Yes, there is uncertainty about the middle relief, and nobody can be sure how durable Justin Morneau's noggin will be. But bullpens are easily remade on the fly, and No. 33 is at least in the lineup.
|Alexi Casilla: His|
third, and probably last,
chance to establish
himself as a regular.
Now he's being counted on to handle not second base but shortstop, the more difficult defensive spot.
From the neck down, he's fully capable of handling the job. He has the feet, the hands and the arm to play short. He won't hit with the departed J.J. Hardy's power, but he's quite capable of sporting a higher on-base percentage than last year's regular.
The problem is from the neck up. Casilla has a history of mental lapses — losing track of the outs, failing to cover a base.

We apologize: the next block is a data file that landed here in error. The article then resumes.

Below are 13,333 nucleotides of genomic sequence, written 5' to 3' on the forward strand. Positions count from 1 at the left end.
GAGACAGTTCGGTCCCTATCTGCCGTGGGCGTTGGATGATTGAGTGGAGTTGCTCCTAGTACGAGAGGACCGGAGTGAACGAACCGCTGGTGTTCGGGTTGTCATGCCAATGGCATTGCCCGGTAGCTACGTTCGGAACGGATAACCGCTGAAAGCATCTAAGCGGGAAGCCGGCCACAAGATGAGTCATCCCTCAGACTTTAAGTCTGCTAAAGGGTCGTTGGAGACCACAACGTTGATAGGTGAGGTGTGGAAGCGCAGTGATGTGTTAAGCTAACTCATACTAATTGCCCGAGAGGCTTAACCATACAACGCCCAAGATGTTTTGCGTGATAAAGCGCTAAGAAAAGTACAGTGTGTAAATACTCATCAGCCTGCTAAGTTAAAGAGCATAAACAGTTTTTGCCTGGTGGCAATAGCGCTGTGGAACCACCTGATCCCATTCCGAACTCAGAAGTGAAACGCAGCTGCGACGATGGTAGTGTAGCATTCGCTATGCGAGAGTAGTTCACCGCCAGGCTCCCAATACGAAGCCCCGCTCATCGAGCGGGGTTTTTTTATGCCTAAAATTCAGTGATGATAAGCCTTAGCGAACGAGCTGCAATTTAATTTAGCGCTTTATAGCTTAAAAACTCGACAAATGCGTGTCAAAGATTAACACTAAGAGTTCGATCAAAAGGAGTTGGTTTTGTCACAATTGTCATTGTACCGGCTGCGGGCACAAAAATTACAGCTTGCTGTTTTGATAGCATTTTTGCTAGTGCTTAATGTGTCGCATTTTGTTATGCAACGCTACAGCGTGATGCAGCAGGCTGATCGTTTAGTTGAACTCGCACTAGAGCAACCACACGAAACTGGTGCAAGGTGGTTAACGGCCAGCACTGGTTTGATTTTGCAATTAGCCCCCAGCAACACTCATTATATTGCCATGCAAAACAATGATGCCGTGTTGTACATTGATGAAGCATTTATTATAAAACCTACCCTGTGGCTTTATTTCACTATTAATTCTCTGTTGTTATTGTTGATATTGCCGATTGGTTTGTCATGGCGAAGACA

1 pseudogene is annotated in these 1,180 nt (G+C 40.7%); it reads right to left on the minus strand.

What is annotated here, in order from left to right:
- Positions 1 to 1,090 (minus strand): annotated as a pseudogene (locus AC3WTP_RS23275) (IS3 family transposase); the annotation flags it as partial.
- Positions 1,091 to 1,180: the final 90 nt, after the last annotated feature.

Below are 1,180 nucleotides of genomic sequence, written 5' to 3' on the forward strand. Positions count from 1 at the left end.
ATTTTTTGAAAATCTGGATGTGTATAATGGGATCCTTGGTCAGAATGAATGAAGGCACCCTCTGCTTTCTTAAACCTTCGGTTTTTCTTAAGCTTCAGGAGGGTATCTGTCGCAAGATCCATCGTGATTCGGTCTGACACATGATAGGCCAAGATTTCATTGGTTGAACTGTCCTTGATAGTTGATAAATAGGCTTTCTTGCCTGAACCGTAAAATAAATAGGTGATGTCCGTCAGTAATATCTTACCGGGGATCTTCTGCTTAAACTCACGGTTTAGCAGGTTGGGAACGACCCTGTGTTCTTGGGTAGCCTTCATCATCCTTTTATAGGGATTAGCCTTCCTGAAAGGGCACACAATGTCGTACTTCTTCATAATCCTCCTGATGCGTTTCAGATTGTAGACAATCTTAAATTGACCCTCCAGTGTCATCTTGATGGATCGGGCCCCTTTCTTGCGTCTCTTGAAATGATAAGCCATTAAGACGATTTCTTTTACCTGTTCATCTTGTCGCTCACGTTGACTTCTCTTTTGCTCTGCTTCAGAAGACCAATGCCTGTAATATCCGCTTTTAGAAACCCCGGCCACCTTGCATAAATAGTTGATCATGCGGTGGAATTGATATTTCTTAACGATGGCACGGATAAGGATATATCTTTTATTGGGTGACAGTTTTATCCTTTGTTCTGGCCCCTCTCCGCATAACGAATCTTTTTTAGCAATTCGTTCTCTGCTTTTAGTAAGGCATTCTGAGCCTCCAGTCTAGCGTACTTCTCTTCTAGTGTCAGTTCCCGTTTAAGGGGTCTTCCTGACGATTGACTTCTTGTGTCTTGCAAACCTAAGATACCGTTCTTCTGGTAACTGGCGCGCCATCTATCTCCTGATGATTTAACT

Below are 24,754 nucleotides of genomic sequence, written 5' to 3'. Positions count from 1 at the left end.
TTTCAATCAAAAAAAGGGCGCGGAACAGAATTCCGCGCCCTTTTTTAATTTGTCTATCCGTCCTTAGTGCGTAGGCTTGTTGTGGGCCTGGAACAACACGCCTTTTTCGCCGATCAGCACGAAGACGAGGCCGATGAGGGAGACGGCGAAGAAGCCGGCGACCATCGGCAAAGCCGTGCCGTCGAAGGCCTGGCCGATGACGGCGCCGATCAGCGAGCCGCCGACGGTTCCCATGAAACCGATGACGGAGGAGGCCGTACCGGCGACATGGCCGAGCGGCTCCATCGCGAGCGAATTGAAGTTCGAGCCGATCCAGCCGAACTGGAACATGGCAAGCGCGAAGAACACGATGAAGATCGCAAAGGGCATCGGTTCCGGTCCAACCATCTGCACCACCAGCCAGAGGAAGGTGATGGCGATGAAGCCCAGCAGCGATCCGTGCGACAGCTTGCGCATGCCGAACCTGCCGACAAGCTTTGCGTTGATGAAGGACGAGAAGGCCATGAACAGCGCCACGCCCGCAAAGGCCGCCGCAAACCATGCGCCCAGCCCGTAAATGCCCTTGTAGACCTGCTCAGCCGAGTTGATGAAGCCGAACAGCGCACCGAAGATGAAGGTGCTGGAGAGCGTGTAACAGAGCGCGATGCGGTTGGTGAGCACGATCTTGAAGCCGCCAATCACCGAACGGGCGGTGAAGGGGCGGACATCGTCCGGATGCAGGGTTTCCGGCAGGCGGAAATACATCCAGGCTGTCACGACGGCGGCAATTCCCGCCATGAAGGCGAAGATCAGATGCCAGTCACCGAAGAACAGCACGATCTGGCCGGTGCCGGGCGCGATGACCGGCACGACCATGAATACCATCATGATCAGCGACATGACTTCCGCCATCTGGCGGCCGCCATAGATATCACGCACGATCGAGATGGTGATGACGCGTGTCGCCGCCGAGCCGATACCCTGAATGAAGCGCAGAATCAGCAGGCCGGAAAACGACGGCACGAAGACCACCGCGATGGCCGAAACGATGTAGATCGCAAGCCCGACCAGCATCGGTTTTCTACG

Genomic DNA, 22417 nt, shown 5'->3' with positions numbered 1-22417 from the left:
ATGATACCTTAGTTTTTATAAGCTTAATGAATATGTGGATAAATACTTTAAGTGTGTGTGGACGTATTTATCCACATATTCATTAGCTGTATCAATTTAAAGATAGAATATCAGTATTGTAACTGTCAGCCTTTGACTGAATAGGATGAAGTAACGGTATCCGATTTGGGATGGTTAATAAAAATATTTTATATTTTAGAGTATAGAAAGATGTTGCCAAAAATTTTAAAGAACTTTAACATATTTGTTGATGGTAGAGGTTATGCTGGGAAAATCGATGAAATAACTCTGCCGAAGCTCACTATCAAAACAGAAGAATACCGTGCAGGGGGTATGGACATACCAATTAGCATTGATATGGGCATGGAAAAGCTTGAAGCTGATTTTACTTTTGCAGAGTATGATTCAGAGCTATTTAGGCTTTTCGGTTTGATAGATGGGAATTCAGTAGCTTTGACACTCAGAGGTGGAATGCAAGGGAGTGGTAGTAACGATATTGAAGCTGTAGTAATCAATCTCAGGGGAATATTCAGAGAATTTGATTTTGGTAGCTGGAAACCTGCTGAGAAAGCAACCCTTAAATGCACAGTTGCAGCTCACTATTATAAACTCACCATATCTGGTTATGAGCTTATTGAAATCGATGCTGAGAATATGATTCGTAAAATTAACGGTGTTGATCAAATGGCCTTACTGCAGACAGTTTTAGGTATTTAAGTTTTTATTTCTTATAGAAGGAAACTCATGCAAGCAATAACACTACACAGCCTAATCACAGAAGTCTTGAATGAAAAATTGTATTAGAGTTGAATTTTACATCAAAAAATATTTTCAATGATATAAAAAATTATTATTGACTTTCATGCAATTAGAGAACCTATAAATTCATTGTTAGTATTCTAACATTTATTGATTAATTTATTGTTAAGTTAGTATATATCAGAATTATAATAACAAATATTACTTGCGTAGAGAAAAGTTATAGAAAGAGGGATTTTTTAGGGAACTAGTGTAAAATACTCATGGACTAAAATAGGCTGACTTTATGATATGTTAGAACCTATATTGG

The idea appears to be that he can be cured of such miscues by adding responsibilities to his assignment. Ron Gardenhire is big on the notion that the shortstop runs the infield; Jason Bartlett wasn't assertive enough for Gardy. Theoretically, if it falls to Casilla to tell Tsuyoshi Nishioka which of them is covering second on a steal, Casilla is bound to know when it's his chore.
We shall see in the coming weeks if this works. If Casilla can keep his head in the game, I don't think the Twins will have any falloff at the position. His talents are differently shaped than Hardy's but not necessarily less useful.
If he doesn't, the Twins have a problem. The most likely in-house candidate, Trevor Plouffe, had a brutal spring training; more important, he's about to begin his fourth season in Triple A and has yet to do anything there there to make the Twins want to give him a shot.
If Casilla fails, the Twins will be looking for outside help yet again to patch the position.